PHOTO/COURTESY OF JEFF JOWETT: Jeff Jowett poses in Budapest last week next to a poster commemorating the 64th anniversary of the Hungarian Revolution.

From Canada, France, Hungary and points across the globe — via email and the postal service — the ballots of American expatriates arrive daily at the Washoe County Registrar of Voters office.

This year, if Nevada is consistent with national trends, there will be more former Washoe County residents voting from abroad than ever before., a nonpartisan organization that helps voters request their absentee ballots, reported that its website is logging about three times the traffic than it did in 2016.

That year, 6,372 Nevadans voted from abroad, according to the Nevada Secretary of State’s office. Activists from both political parties expect a substantially increased turnout of expatriates in the 2020 election.

Casting a ballot from Budapest

“I wanted to come over and vote in person,” said Jeff Jowett, a former University of Nevada, Reno, professor who now lives in Budapest, Hungary. “(The trip) wouldn’t have been just to vote; I had some business there too.” The pandemic put a crimp in those plans, he said.

Jowett, who campaigned for Trump in the run-up to the 2016 election, said he would have liked to volunteer for the president’s 2020 reelection campaign.  “Washoe County is really the pivotal county in a pivotal state,” he said. “It’s frustrating to me that I can’t be there and do voter outreach work and phone banks and all the other things that we do to get people get out and vote.”

Instead, Jowett filled out his mail-in ballot and sent it on a trek over the Atlantic and 2,000 miles across the U.S. to Reno. He received confirmation of its safe arrival last week. He said interest in the election isn’t just high among his fellow Americans abroad, but also among the citizens of the European counties that they live among.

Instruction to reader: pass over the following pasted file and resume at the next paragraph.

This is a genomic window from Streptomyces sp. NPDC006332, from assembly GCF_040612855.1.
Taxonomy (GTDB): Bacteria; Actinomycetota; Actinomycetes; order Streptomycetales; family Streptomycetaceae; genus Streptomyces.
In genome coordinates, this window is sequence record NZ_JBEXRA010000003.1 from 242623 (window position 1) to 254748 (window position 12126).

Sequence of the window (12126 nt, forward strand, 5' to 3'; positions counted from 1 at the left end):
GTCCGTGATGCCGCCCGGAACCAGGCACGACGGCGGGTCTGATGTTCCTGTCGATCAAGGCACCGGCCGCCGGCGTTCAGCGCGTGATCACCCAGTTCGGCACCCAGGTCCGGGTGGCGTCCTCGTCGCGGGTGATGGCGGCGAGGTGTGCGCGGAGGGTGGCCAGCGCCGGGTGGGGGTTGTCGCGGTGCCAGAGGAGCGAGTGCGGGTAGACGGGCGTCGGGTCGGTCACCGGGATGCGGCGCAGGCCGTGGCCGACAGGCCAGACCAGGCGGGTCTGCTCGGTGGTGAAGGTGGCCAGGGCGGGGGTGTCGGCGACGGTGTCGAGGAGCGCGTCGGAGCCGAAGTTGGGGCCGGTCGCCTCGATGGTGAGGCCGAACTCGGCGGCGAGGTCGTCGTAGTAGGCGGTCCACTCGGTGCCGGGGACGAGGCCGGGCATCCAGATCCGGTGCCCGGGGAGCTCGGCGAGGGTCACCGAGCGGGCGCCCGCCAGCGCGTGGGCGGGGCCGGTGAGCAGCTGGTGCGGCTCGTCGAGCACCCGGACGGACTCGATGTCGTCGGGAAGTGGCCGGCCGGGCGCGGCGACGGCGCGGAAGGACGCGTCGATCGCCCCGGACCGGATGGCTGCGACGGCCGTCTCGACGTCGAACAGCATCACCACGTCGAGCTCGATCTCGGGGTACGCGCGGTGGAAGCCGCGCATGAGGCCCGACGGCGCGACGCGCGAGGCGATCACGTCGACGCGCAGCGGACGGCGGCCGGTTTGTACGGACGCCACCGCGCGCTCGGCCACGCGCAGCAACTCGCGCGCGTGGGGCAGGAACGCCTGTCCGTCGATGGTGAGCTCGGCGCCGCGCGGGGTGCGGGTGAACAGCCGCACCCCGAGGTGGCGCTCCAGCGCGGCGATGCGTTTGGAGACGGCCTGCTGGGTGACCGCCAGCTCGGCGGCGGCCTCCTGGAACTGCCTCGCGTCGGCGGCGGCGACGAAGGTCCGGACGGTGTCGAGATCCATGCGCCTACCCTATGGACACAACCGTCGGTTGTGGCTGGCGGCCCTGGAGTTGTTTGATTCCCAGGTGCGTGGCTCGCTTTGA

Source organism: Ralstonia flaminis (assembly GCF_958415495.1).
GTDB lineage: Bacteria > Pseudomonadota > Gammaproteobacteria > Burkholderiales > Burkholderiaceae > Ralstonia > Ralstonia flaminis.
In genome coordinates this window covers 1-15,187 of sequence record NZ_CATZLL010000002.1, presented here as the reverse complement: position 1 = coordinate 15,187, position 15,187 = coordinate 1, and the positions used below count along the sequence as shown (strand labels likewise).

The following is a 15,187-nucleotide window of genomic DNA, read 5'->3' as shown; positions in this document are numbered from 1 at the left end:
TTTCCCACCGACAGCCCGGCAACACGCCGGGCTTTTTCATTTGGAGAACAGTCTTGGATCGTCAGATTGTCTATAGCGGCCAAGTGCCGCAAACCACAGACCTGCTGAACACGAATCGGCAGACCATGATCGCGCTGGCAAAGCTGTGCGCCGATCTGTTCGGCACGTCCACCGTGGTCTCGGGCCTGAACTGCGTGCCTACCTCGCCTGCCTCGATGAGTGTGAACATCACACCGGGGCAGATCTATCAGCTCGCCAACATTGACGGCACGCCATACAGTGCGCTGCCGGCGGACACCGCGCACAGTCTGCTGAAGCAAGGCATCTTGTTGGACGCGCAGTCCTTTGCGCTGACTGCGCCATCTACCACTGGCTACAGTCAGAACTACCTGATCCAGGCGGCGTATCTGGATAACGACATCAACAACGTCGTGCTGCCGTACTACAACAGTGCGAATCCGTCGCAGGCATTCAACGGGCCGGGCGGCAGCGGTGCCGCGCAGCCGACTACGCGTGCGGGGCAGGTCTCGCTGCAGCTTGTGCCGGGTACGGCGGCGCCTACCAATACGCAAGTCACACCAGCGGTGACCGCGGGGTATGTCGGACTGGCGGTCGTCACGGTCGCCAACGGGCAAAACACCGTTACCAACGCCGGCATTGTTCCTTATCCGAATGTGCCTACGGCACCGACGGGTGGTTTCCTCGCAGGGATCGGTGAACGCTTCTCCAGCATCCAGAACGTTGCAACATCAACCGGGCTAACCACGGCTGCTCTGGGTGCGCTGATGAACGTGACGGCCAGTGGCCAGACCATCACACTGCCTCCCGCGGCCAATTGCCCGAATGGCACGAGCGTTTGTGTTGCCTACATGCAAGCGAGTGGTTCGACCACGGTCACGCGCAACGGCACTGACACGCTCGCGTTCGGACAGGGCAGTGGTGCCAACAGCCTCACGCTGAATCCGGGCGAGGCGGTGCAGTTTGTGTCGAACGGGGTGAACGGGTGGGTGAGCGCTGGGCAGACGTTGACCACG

Europeans interested in U.S. election

“COVID is the top news (in Hungry),” said Jowett, a lecturer and translator whose usual base of operations is in Germany. “But the U.S. election is on the front pages too, just not above the fold… The country that really pays attention to it is Germany, where we have a large American troop presence. It seems like the Germans are focused on it 24-7.”

He said pandemic news tops media reports, especially in light of the recent surge of case there, but Germans are following the U.S. election with “great interest.” The pandemic also interfered with his plans to attend a recent American election event in Heidelberg, he said. If he was back in Germany, he noted, he would probably be invited to deliver public talks about the U.S. presidential contest “every day of the week.”

PHOTO/COURTESY OF MIMI BECK KNUDSEN: Knudsen in front of the Monument aux Girondins, Okace des Quinconces in Boudreaux, France.

Mimi Beck Knudsen, a former Reno resident who with her husband, Ken, has lived in southwestern France for the last eight years, said the French people she knows also have an intense interest in the American election.

“After COVID, the number one thing people talk to us about is the election and Trump,” she said. “Ever since Trump was elected people here have been very concerned. They ask ‘what were Americans thinking?’” She said that question also is frequently on the lips of people from other nations who live near her, including British subjects, South Africans and Canadians.

Democrats urge expats to vote

Knudsen, a Democrat, said she emailed her vote to Washoe County as soon as she got her absentee ballot, also via email. She voted for Joe Biden and Kamela Harris in the presidential contest. “I’ve been a  Biden fan for many years, since heard him speak at UNR in 2008,” she said. “I liked him. I preferred Elizabeth Warren in the primary, but I’m not disappointed with him as a candidate.  I think he’s the best candidate, not just to beat Trump, but to heal the country.”